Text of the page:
The Medieval Gemshorn
- How much of what we see is fact and how much is fiction?
- Did the gemshorn even exist in the Middle Ages?
- Are families of gemshorns (soprano, alto, tenor, and bass) historically correct or a figment of our imagination?
It is impossible to produce an exact copy of a medieval gemshorn for two reasons — only a few unplayable instruments survive and there are only a few very vague drawings from 16th-century sources. There are no extant medieval depictions of gemshorns and no contemporary descriptions of them. The surviving specimens are unplayable and undated. (No. 3436 in the Musical Instrument Museum of the Staatliches Institut für Musickforschung in Berlin). Curt Sachs examined a gemshorn in the Bach-Haus at Eisenach back in 1913, but it has since disappeared.
An instrument found in 1908 currently in the Museo Nazionale di Arti e Tradizioni Popolari di Roma is unplayable. Another instrument found in the ground under a timbered house dated about 1455 was fired from clay. Both of these instruments have only four holes in the top, and one in the back.
There is a depiction of a gemshorn in Sebastian Virdung's Musica Getutscht und Ausgezogen published in 1511, shown at left. This is the first known clear illustration. By the mid sixteenth century the instrument was no longer used. Both Virdung and Agricola describe the Gemshorn as a Blockflöte (recorder) in the form of a short, curved animal horn, with four finger holes.1
Reconstructions by Andrew Parkinson have demonstrated that by building a Gemshorn with only four holes (one thumb hole and three front-lateral handle holes), it is possible to play an octave.2
Herbert Meyers 3 suggests that the it was only of "peripheral" importance in the Middle Ages and was unlikely to have possessed the recorder-like fingering system given it by modern builders, and even less likely to have been built in families.
Other illustrations also show a horn with only four holes. Modern makers bore seven holes in the front and one in the back. It makes sense to assume that instrument makers in antiquity would try to get the maximum number of notes possible from the instrument, and there are too few surviving descriptions to say with certainty that every gemshorn only had four holes. The body of the instrument is an animal horn with the cross-section of an oblate spheroid. Acoustically, there are only a few things you can do with this shape. By plugging one end and carving a lip, you get the fundamental tone of the instrument. Boring eight holes allows the player to get different notes, but only in the range of a ninth. It can't be overblown to get higher notes, so that's about it.4
The ivory carving at the extreme left depicts, in the lower left hand corner, a signal horn or hunting horn, and is the type of horn that is usually found in medieval and renaissance art. A hunting horn can usually be identified by the trumpet-style mouthpiece, the open end, and no fingerholes. I have seen this instrument erroneously identified as a gemshorn on other websites. As far as I have been able to determine, there are no medieval depictions of gemshorns (before 1511).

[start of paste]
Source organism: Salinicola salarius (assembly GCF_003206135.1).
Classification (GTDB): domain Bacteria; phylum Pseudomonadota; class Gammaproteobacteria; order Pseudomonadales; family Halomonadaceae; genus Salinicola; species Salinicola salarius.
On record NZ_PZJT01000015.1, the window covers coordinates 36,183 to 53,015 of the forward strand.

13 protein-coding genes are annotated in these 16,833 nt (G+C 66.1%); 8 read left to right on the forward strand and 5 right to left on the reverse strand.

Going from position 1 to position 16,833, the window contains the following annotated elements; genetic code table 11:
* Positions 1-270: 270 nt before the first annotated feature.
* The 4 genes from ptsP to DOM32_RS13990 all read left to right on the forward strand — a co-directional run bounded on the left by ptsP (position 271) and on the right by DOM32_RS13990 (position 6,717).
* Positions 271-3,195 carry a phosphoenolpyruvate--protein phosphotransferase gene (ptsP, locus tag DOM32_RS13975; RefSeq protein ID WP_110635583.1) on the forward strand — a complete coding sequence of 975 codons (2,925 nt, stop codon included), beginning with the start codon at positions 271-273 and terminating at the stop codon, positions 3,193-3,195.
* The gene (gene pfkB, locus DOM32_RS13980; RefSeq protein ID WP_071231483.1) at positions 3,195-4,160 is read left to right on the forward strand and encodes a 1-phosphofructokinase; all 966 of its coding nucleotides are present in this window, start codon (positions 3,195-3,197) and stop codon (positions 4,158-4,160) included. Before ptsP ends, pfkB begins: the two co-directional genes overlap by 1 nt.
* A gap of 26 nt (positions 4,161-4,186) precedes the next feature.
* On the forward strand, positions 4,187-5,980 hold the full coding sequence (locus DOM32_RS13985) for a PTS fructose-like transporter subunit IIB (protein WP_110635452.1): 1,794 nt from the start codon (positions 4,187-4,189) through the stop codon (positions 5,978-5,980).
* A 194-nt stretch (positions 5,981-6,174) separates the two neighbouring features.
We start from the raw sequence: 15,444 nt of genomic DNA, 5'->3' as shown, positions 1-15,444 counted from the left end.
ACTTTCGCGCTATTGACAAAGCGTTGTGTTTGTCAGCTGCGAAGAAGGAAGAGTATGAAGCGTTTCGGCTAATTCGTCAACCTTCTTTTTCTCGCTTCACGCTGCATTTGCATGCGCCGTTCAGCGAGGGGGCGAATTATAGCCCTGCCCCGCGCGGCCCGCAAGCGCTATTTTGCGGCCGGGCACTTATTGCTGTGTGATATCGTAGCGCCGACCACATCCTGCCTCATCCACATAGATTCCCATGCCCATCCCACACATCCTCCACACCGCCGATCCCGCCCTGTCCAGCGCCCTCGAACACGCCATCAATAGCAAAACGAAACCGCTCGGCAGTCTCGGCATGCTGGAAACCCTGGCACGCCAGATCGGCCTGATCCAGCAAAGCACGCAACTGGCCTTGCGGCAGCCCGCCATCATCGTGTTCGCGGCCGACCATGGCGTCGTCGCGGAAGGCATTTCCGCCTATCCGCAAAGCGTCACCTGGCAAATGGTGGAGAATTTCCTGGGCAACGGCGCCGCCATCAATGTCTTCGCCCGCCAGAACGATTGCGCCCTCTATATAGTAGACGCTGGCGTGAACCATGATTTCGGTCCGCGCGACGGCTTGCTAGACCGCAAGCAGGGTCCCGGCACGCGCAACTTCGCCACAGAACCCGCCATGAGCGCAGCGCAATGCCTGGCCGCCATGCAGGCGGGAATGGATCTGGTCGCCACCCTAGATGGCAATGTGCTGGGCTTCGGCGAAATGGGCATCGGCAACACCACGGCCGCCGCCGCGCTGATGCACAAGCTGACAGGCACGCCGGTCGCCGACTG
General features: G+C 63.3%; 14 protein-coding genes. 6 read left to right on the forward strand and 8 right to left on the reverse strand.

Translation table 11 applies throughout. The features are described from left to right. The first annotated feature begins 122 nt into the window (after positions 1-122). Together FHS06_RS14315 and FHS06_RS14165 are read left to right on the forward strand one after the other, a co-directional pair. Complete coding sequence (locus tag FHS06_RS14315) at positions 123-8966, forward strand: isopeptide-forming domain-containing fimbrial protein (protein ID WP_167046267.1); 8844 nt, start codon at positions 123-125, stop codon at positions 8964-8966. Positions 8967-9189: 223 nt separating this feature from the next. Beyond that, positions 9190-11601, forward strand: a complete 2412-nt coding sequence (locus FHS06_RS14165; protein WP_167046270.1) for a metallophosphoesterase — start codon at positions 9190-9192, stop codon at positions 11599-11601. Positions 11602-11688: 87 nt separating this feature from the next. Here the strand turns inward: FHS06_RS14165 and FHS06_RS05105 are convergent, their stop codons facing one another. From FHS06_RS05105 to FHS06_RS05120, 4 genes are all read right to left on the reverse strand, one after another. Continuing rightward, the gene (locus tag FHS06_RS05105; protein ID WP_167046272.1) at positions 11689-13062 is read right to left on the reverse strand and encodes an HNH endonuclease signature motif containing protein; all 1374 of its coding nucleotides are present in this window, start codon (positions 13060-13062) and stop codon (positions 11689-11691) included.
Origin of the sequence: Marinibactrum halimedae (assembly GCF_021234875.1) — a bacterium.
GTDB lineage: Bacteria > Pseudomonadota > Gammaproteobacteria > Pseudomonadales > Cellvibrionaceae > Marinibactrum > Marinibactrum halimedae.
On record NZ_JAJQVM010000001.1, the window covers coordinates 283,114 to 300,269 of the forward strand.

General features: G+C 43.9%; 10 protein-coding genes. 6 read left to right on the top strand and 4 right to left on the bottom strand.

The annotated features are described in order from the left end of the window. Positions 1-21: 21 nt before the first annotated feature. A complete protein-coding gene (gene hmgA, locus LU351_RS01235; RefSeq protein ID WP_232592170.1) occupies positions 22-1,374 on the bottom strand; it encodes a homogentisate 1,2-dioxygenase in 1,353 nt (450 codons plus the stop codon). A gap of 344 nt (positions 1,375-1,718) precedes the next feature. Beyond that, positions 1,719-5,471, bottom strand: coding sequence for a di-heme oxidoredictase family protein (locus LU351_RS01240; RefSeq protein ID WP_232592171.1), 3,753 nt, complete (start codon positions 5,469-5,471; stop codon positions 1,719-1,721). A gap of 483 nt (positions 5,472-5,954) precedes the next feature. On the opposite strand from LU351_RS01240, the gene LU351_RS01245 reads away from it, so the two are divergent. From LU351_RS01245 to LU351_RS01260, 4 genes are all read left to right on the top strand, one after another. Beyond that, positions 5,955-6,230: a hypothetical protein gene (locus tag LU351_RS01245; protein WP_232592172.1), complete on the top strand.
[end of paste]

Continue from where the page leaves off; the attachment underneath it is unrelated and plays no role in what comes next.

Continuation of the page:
The photo at the top of this page shows a tenor gemshorn made from cow's horn and two smaller gemshorns, a soprano and an alto. Makers today build them in almost as many sizes as recorders. I have even seen bass and sub-bass gemshorns! I suppose there is a certain logic in the assumption that Renaissance instrument makers would have built gemshorns in families (tuned to each other), since they built many other instruments in families, but there is absolutely no evidence for matched sets of satb gemshorns.
The question remains, was the gemshorn in common use during the Middle Ages, or was it as rare then as it is now? Was it in fact only known after about 1500, that is, as an uncommon Renaissance instrument that didn't survive more than half a century? Are matched sets of satb and greatbass gemshorns a figment of our imagination? And why should we care? Does it really matter that there is no evidence for a gemshorn quartet? It matters because if we are going to start building imaginary instruments for the performance of early music, then why stop there? Why not just reverse engineer all of our instruments to perform the way we want them to, instead of the way they were actually used and sounded? I think the answer to that is pretty obvious.
By the by--I like my little set of gemshorns. They are not tuned to each other but simply represent different sizes that may have been possible, since the horn material was available in different sizes. The number of holes of course is a matter of conjecture.
1) Agricola (1486-1556) Musica Instrumentalis Deudsch, 1529.
2) Early Music magazine.1981; 9: 43-46
3) Meyers, Herbert A Performers Guide To Medieval Music: Winds, Indiana University Press, 2000. f381
4) Fletcher, N.H., and Rossing, T.D. (1991). The Physics of Musical Instruments, 2nd ed. Springer-Verlag, Berlin and New York, 1998.
Above left is Christof Angermair’s ivory carving (1618-1624) from the coin cabinet of Elizabeth of Lorraine. (Munich: Bayerische Staatsgemäldesammlung; Salmen, Gartenmusik 75; Hindley 164). Clockwise, it depicts a bass recorder, curved cornett, racket, sackbut (trombone), straight cornet, and pan pipes. An unplayed hunting horn lays on the ground at the bottom left. The trombone player has a bagpipe (a hummelchen?) on his belt. Three musicians in the distant background are holding what appear to be a shawm, a flute, and a crumhorn. Click on the image at left to see a high-resolution photo of this magnificent ivory carving.